Belen, New Mexico, is home to just 7,089 people, but more than 30 churches.
A quick 33-mile drive south of Albuquerque, Belen (whose name means Bethlehem) made international news last month when The New York Times covered a culture war taking place there. One one side, we have a progressive young mayor trying to get funds to build a museum honoring the city’s only world-famous resident, visual artist Judy Chicago; on the other, a conservative sixtysomething city councilor and his evangelical minions, who would really rather not, because vaginas are scary.
Chicago, 79, is an American feminist icon: an artist, art educator and writer best known for her large collaborative art installation pieces about birth and creation images, according to her website. Her work examines the role of women in history and culture. By the ’70s, Chicago had founded the first feminist art program in the United States. Her celebrated artwork includes, but is in no way limited to, representations of sex organs.
Chicago chose to make Belen her home 26 years ago because, she says, it was close enough to Albuquerque to get anything she might need, but quiet enough for her to focus on her work. She and her husband, photographer Donald Woodman, live in the old Belen Hotel, which they’ve renovated as a home and studio. Time magazine named Chicago one of the 100 most influential people on the planet in 2018.
None of this matters to Belen’s Bible-thumpers, and you have to wonder if Chicago’s Jewishness has anything to do with their attacks. In a slew of recent public meetings, they’ve made it clear they’re way more terrified of Chicago’s artwork than they are of the city’s devastating poverty and creeping blight. The median household income for Belen is a little more than $30,000, compared to the New Mexico average of $46,000, and many of the buildings along Main Street are boarded up and empty. In an already poor state, Belen is bleaker than the bleak norm.
Speaking to the Times, a member of Calvary Chapel, located in Belen’s old Wal-Mart (of course it is), 19-year-old Lacey Greer, explained her opposition to the museum thus: “As Christians, we are for order, justice, security and protection. I’m for protecting the eyes of children.”
This evangelical distress with lady-bits does not extend, naturally, to the Bible’s endless mentions (albeit oblique) of Mary’s hoo-hah never having been penetrated by anyone but God. Nor does apostolic apoplexy over artistic representations of the spasm chasm ever seem to open its arms wide enough to include Biblical passages such as Song of Songs, in which a woman’s breasts are compared in beauty to two fawns, and her navel is said to be like a goblet that never lacks for wine. Maybe this is because evangelicals are only distressed by vaginas they cannot control.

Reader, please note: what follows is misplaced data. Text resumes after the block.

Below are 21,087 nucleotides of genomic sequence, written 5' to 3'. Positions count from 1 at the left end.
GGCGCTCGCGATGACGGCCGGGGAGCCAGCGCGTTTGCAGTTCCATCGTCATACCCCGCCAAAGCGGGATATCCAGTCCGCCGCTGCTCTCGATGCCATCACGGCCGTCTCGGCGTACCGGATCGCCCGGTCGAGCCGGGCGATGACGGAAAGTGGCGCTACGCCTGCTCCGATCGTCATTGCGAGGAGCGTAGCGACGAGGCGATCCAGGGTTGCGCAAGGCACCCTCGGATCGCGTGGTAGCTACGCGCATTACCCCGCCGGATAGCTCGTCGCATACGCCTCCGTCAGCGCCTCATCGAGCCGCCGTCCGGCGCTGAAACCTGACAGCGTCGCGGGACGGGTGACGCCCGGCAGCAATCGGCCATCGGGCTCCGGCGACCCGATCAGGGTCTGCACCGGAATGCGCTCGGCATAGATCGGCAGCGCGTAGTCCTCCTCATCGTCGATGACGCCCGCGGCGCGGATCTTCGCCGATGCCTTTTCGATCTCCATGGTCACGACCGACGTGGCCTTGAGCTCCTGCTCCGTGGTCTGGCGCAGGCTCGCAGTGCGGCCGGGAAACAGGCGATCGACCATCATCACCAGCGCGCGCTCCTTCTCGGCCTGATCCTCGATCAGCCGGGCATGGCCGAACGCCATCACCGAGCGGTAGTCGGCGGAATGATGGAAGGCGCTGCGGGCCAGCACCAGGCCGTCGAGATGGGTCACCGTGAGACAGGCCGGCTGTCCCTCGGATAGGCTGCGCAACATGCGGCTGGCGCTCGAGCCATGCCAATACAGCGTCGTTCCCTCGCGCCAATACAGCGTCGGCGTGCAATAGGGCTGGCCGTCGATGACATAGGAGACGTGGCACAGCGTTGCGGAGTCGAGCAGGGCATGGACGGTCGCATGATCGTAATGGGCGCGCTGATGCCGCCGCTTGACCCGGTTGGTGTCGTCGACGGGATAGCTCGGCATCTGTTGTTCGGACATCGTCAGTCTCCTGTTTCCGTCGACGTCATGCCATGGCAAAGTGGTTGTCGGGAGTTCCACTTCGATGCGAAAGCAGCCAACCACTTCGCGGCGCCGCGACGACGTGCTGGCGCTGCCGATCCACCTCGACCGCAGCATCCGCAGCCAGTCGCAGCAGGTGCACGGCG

The Judy Chicago Museum was the brainchild of Ronnie Torres, a former Belen mayor and current city councilor who, as his day job, is a hairdresser. He counts Chicago among his clients. The city’s current mayor, a 34-year-old upstart named Jerah Cordova who got a degree in political science and journalism from George Washington University before returning home to run for office on Twitter (a strategy his conservative opponents laughed at, until he won), loves the idea. He loves it so much he just last week announced he was giving his entire $10,000 per year mayoral salary over to the cause.
Cordova’s nemesis in this battle is City Councilor Donald Carter, 63, who has lived in Belen all his life and holds a business degree from the for-profit University of Phoenix. He says he doesn’t want angry mobs rising up once Chicago’s art upsets them.
Torres, Cordova and others have been trying to rebrand Belen, once a thriving railroad hub, as an arts destination, with the idea being that the same art-lovers in Albuquerque who are willing to travel 64 miles north to Santa Fe for a show might also be willing to travel half that distance south, to Belen, which, like Santa Fe, is accessible via the Rail Runner train. The city has had some modest successes thus far, with the creation and opening of the Harvey House Museum in 1985, and with helping to launch Hub City Brewing in 2016, the only brewery in Valencia County.
Belen’s push to make itself part of New Mexico’s creative community and economy is a smart way to set itself apart from nearby Los Lunas, which recently attracted tech giant Facebook to open a data center there. It has been heartening as well to see millennial eco-conscious farmers like Kemper Barkhurst and Elizabeth Arnold planting roots in the fertile farmland of Valencia County, with successful ventures such as BlueFly Organic Lavender Farm in Peralta. If Belen is to survive, Cordova says, it is going to have to move forward in a similar manner.
We here at Weekly Alibi agree. We support the Judy Chicago Museum in Belen. It should be built. We salute Cordova for fighting the good fight. We leave you with a quote from the Bible, Proverbs 1:7. “Fools despise wisdom and instruction.”